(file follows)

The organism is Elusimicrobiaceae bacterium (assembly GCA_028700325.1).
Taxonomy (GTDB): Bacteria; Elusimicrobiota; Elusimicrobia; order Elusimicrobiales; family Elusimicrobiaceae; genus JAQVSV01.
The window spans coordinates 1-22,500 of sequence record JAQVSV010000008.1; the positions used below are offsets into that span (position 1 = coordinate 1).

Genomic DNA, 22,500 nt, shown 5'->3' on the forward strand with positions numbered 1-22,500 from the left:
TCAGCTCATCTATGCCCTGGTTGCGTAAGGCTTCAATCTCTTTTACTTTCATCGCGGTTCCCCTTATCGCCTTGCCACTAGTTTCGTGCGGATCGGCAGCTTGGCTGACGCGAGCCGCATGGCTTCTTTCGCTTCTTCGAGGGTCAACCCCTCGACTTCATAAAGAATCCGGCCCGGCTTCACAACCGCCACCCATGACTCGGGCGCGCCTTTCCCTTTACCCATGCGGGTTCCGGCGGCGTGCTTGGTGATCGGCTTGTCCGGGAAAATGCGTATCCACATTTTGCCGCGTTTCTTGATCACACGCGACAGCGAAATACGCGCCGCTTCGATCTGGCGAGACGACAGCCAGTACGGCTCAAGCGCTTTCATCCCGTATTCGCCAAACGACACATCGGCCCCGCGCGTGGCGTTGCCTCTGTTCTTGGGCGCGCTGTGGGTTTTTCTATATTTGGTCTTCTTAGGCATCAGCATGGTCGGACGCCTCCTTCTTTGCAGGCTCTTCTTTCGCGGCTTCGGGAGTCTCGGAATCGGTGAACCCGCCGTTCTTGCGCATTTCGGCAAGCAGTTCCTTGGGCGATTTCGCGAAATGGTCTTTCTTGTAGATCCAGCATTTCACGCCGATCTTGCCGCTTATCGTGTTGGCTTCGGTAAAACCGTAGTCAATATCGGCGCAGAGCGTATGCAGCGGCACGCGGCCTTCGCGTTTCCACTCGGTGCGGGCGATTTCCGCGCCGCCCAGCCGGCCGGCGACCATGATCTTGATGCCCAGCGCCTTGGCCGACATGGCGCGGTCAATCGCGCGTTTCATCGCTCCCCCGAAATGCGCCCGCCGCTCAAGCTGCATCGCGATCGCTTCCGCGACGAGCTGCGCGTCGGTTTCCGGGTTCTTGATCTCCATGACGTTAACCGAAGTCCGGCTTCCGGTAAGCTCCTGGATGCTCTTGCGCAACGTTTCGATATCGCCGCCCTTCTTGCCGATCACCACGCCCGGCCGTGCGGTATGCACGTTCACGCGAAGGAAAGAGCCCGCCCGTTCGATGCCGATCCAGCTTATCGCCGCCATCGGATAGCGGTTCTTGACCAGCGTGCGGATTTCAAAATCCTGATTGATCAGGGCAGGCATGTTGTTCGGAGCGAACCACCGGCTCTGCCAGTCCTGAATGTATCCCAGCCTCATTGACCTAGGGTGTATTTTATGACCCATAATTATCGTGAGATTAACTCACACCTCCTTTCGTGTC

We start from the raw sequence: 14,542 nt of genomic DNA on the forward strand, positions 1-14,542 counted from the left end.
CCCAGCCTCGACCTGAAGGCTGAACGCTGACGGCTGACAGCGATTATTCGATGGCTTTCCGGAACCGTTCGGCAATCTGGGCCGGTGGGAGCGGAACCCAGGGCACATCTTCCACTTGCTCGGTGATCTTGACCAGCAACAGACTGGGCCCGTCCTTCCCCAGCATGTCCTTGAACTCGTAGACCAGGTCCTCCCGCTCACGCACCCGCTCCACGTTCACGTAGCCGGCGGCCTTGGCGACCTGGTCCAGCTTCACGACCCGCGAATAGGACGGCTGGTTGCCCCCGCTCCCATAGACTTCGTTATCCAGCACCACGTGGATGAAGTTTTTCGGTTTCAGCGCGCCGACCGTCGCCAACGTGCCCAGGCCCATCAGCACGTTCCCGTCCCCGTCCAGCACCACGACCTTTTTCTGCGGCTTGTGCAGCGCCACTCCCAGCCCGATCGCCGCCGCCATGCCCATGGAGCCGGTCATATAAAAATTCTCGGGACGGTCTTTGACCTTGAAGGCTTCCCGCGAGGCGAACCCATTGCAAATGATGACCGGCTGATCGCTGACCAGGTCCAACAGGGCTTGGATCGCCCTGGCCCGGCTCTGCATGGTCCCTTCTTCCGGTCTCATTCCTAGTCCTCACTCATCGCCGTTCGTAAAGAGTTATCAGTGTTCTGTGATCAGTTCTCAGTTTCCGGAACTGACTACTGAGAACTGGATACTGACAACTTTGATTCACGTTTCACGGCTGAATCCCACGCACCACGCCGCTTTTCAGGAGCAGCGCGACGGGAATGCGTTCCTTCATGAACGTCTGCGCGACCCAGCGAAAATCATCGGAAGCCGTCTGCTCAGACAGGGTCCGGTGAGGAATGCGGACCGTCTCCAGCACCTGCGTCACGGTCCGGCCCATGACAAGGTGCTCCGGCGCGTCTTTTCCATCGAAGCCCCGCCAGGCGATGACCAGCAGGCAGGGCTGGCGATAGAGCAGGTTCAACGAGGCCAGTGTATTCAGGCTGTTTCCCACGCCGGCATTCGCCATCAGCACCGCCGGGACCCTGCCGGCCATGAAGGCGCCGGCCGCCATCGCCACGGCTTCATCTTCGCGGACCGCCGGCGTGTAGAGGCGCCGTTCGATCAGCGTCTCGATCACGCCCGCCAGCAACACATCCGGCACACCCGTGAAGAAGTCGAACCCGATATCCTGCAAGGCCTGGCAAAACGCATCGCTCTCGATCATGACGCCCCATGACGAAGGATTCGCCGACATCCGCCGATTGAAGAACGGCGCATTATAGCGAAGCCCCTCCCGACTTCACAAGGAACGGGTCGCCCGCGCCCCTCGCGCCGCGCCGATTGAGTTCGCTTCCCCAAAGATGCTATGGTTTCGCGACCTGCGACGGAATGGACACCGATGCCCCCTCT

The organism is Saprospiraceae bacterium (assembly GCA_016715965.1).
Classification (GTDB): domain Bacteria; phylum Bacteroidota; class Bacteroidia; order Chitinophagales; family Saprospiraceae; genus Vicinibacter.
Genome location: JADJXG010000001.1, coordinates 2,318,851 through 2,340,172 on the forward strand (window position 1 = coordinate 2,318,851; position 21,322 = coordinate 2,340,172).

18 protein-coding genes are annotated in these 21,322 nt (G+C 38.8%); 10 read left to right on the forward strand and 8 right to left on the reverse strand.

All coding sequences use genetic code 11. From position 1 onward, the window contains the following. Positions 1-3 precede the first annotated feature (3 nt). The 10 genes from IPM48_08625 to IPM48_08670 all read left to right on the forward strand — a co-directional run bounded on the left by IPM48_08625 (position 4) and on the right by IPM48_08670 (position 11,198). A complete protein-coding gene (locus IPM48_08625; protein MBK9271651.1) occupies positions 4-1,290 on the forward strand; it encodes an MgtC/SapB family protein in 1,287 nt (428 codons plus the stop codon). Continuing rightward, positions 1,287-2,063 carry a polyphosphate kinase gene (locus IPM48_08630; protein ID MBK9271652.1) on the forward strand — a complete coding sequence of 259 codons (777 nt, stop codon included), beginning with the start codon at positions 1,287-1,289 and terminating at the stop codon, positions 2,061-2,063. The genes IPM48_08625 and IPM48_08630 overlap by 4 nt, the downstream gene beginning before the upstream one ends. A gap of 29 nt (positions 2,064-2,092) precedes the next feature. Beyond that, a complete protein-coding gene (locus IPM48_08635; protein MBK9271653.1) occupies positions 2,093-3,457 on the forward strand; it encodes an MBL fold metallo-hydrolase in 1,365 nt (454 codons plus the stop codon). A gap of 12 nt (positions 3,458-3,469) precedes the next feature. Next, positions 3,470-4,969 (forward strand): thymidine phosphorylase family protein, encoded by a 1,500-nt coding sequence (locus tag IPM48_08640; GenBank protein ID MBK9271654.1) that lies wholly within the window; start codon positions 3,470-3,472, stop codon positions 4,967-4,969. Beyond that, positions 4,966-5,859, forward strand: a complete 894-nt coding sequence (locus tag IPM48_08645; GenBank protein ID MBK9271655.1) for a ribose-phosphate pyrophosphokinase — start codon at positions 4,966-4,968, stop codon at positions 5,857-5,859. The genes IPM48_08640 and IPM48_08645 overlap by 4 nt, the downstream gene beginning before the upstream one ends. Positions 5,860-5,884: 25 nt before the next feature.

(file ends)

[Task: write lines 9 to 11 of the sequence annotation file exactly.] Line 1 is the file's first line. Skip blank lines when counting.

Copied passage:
Classification (GTDB): domain Bacteria; phylum Bacteroidota; class Bacteroidia; order Chitinophagales; family Saprospiraceae; genus Vicinibacter.
Genome location: JADJXG010000001.1, coordinates 2,318,851 through 2,340,172 on the forward strand (window position 1 = coordinate 2,318,851; position 21,322 = coordinate 2,340,172).

18 protein-coding genes are annotated in these 21,322 nt (G+C 38.8%); 10 read left to right on the forward strand and 8 right to left on the reverse strand.